We’re not sure whether the trend will continue with cryptocurrency, but it is clearly a volatile “asset class.” The crypto market lost 47% of its value in a single week in May 2021 in reaction to China announcing a ban against cryptocurrencies and Elon Musk tweeting that Tesla would stop accepting Bitcoin payments. Further adding to the volatile nature of cryptocurrencies is the level at which supply is concentrated. The majority of the supply of these currencies is dispersed among a very few large investors. Approximately 2% of all Bitcoin accounts hold 95% of the available coins, according to Flipside, a crypto-analytics firm. In 2021, less than 20% of Bitcoin supply was actively traded as most of the supply is held in long-term accounts. That means trades do not have to be very large to shift prices dramatically.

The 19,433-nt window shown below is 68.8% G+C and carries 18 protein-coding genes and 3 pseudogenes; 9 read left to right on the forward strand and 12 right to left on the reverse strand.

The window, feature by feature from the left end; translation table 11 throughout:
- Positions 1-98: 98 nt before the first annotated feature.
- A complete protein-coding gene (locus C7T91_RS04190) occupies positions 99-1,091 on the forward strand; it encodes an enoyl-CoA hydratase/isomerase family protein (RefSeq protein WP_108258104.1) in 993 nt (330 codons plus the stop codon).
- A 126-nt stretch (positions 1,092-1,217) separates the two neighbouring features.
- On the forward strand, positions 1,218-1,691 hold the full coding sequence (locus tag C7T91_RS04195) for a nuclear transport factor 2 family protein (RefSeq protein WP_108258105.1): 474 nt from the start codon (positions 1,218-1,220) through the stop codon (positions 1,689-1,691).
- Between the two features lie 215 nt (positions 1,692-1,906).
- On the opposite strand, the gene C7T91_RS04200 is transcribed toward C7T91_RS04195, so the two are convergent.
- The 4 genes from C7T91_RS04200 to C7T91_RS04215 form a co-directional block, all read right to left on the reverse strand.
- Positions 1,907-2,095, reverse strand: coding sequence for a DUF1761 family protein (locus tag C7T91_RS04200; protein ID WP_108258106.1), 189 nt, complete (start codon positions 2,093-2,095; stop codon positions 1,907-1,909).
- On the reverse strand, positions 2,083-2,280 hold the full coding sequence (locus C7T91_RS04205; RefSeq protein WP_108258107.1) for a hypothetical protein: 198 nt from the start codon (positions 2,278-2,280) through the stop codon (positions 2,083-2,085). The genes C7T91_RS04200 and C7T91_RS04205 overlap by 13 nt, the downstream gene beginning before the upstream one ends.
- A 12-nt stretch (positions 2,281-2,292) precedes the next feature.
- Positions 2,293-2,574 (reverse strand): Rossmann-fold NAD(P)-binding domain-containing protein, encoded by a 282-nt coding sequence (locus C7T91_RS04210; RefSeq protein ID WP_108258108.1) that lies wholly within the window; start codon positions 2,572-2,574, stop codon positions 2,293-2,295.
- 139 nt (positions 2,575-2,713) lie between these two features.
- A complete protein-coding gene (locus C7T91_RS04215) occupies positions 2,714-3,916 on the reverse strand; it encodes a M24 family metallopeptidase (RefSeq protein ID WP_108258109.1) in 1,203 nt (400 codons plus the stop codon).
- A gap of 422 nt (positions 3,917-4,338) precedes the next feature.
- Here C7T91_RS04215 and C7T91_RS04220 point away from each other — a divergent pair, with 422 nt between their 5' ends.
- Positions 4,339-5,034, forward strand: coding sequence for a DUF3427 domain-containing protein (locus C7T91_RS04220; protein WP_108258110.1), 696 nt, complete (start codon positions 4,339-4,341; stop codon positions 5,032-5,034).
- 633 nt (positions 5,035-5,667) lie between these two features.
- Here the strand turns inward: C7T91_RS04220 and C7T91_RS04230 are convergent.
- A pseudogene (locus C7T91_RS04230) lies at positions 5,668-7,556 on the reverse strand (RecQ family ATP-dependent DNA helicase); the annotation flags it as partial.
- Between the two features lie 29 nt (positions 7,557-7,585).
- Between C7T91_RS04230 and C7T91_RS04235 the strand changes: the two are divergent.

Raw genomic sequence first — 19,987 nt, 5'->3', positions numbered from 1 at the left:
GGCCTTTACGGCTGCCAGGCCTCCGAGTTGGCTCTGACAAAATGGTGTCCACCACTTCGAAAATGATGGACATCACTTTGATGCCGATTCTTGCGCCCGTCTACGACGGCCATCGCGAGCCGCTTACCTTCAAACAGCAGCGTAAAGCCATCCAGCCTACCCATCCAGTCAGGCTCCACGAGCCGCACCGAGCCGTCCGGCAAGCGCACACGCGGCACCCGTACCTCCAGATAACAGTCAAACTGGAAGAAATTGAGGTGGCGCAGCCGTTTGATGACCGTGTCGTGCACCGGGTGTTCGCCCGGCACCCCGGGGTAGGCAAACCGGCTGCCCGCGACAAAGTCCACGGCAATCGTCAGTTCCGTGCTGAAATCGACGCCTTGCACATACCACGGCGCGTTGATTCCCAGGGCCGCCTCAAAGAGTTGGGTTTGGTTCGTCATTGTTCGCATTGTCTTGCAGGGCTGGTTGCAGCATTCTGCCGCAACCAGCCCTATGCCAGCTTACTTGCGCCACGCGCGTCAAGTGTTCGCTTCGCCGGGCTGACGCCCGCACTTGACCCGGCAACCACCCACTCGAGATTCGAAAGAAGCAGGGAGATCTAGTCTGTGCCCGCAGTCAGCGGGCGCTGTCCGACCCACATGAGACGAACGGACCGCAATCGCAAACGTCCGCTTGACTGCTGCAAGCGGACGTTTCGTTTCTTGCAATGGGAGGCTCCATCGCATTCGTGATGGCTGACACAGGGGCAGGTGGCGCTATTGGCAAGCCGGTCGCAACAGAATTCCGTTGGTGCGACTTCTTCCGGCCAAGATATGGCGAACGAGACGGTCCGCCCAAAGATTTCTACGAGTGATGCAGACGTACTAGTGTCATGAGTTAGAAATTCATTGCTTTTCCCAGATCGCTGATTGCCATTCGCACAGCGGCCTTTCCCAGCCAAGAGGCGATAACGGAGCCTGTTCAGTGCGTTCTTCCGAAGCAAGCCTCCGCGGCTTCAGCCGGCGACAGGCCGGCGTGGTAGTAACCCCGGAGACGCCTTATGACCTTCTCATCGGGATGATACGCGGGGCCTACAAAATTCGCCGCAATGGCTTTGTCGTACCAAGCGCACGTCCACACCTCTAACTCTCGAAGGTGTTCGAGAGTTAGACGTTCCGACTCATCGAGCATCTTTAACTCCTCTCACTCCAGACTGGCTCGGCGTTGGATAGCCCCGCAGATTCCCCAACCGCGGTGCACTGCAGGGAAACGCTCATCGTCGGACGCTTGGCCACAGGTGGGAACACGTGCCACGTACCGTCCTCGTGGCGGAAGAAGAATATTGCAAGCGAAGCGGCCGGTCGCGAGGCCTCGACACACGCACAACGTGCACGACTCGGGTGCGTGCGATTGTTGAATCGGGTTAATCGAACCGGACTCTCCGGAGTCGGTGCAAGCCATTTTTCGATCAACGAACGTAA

The chart below shows the historical price of Bitcoin from November 2014 to the end of January 2022, illustrating the cryptocurrency’s extreme surges and falls. No other traditional currency has lost half of its value over a couple of months.
It’s hard to predict where crypto is headed, but based on recent developments, it seems as though cryptocurrencies have significantly deviated from not only their intrinsic value, but also their original intent: a form of payment via utilization of blockchain technology. It is only a matter of time before a viral tweet or regulatory development sends crypto prices either much higher or lower from here. That being said, it is important to note that Summa is neither a bull nor bear as it relates to cryptocurrency as an asset class. We are simply providing observations of a euphoric dynamic around the crypto space and a framework for how to look at the topic in a historical context.